King County limits bikes on Vashon/West Seattle water taxis, bans many family bikes
In what is sure to be disappointing news to many readers, King County has announced that it will begin limiting the number and types of bikes allowed on its Vashon and West Seattle water taxis.
Bikes and water taxis go together extremely well, especially since driving to the water taxi makes very little sense and transit service is very limiting. In fact, that’s the problem. Biking to the water taxi has become too successful, and King County did not design the vessels with enough space to meet demand. So they will now be limiting each sailing to 26 bikes.
They also did not design the vessels with larger family and cargo bikes in mind, which is a pretty big problem for people who rely on those bikes since you can’t just park it at the dock and check out a Lime cargo bike when you get to Seattle (though wouldn’t that be cool?). This is a bit of a bummer for West Seattle users, but it’s potentially a huge problem for Vashon users. Family bikes don’t just carry multiple people, they also carry all the stuff that comes with them. They are larger than most one-person bikes, sure, but are they much larger than two bikes (one “bike” per person)? Three bikes? Two bikes plus a stroller? Sure, blocking the ramp like in the photo above isn’t good, but banning them entirely feels a bit extreme. I hope they exhausted all other options before arriving at this decision. We’re in the midst of a family biking boom in this region, and this rule change makes it harder for folks to use them.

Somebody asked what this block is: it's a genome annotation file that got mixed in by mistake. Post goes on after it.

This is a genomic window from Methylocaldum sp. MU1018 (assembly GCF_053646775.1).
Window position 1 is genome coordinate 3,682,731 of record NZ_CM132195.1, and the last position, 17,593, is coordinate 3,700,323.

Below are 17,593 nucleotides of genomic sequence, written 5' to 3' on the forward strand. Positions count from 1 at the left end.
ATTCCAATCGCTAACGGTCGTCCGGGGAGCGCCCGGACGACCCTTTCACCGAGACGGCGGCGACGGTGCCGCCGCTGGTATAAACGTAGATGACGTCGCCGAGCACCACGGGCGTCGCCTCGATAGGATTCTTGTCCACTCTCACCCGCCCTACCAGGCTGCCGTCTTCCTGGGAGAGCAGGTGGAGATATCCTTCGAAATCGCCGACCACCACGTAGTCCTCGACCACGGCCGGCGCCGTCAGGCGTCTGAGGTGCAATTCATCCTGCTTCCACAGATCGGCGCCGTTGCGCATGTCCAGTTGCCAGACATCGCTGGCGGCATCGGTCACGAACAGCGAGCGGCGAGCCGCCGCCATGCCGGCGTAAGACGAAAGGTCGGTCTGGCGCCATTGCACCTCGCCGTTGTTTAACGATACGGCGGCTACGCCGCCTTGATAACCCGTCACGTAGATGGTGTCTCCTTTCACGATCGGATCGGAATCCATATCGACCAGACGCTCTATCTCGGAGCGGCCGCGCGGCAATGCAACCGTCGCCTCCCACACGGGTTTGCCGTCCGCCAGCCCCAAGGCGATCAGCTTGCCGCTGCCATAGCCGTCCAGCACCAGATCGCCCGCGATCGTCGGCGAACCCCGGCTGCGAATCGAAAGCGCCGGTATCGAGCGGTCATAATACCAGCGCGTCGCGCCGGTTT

As for overflow bike parking, obviously storing bikes in ways that block access to exits or railings is not an acceptable solution. But making the bike/water tax combo less dependable is also problematic. About half of West Seattle users and 30 percent of Vashon users surveyed said they have biked to the water taxi, which is pretty remarkable. And considering the region’s goal of increasing walking, biking and transit, this problem should be considered a good problem to have.
But the solution here has the potential of rolling back progress because it only hurts the reliability and usability of this service by people who have listened to King County’s encouragement campaigns to combine biking and transit. The taxis don’t run often enough to make waiting for the next boat a practical solution. If your bike won’t fit on the last of three Vashon water taxi sailings, for example, you now have a very long and unexpected bike ride (8 miles the very hilly way or 12 miles the less hilly way) ahead of you to use the Fauntleroy Ferry instead. You could also try putting your bike on a bus, though they only fit three bikes at a time and still take much longer than the water taxi.
Not knowing the options for creating more bike storage space on these vessels (which I assume is difficult), I’m not sure what the solution is here. But I do know that if people give biking to the water taxi a second thought due to this rule, that’s a loss for our region’s transportation goals. And capping the bikes also pretty much caps the potential growth for biking taxi users going forward.